A City of Nanaimo map of planned traffic calming measures along Jackson Road including road narrowing, marked in yellow; medians, in purple; and rumble strips, in teal. CITY OF NANAIMO image

A City of Nanaimo map of planned traffic calming measures along Jackson Road including road narrowing, marked in yellow; medians, in purple; and rumble strips, in teal. CITY OF NANAIMO image

City of Nanaimo making changes to road to try to curb street racing

‘Chokers,’ ‘splitters’ and rumble strips planned for Jackson Road in Duke Point area

The city is attempting to slow down street racing.

Traffic-calming measures are coming to Jackson Road in the Duke Point industrial area, where street racing has been a concern and disturbed residents as far away as Gabriola Island.

“We’ve worked with the RCMP. They’ve conducted an ongoing enforcement campaign,” said Jamie Rose, city manager of transportation. “They’ve been pretty aggressive with it, but we’re not seeming to get ahead on the issues right now.”

At Monday’s City of Nanaimo committee of the whole meeting, Rose gave a presentation on the planned traffic-calming measures, “which we believe will quite significantly impact the street racing and stunt driving that’s going on right now.”

Spaced out along the length of Jackson Road, there will be ‘chokers,’ ‘splitters’ and rumble strips. Chokers narrow the road, splitters add a median and rumble strips discourage motorists from driving outside their prescribed lanes.

“I do think there’s a lot of police resources spent out there and time that could be spent more efficiently than going after [street racers], so I would totally support this,” said Coun. Sheryl Armstrong.

Coun. Jim Kipp said he’s heard “a number of complaints” about street racing noise, including from Gabriola residents.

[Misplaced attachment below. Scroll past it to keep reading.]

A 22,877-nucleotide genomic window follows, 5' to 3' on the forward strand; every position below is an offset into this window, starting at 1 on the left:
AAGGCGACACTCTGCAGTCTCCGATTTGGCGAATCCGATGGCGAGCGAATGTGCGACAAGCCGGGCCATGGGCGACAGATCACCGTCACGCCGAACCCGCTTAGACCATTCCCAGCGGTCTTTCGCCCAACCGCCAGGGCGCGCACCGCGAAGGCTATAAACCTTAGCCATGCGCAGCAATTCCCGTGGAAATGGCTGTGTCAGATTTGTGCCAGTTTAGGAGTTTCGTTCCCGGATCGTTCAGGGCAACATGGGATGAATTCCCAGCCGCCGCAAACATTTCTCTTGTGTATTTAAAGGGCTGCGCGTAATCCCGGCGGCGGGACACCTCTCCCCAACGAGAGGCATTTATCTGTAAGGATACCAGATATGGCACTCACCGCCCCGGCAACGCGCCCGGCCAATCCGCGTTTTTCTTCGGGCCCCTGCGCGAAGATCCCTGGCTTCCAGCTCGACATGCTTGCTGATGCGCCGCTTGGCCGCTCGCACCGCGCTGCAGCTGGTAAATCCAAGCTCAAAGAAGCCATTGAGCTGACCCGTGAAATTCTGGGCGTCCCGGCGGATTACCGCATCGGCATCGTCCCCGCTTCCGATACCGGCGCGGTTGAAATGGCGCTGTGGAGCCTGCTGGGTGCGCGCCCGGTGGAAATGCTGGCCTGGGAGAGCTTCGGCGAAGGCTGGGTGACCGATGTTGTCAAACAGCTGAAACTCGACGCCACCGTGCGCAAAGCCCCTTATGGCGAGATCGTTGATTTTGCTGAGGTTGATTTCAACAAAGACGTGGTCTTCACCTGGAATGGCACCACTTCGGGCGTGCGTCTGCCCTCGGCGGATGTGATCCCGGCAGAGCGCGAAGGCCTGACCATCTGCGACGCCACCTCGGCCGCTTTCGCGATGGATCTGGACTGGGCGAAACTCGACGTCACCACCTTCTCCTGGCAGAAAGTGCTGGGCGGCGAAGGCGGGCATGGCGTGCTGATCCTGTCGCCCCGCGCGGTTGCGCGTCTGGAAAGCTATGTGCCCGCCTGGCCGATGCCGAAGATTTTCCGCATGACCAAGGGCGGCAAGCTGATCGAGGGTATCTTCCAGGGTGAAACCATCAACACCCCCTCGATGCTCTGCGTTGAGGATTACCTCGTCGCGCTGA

Const. Gary O’Brien, Nanaimo RCMP spokesman, said street racing has been a problem in the area for 20 years. He said “the city took the lead on this and we support the initiative,” as street racing has caused challenges for law enforcement.

“We’re diligently trying to deal with this issue,” O’Brien said. “The problem is, where it’s located, anytime we showed up, the kids would have spotters and then they would move off.”

He said police can issue tickets for speeding or “stunting” and sometimes vehicle inspections in the area reveal other Motor Vehicle Act infractions, but said “it’s very difficult to get the street racing [charge] itself under the definition, because we don’t have the eyes [there].”

Rose said the $25,000 cost of the Jackson Road project is already factored into the city’s financial plan.

Coun. Jerry Hong suggested that the $25,000 would be better spent on sidewalks elsewhere in the city or for road safety along Boxwood Road. Bill Sims, the city’s director of engineering and public works, replied that Boxwood traffic calming measures have already been presented to the public works and engineering committee.



editor@nanaimobulletin.com

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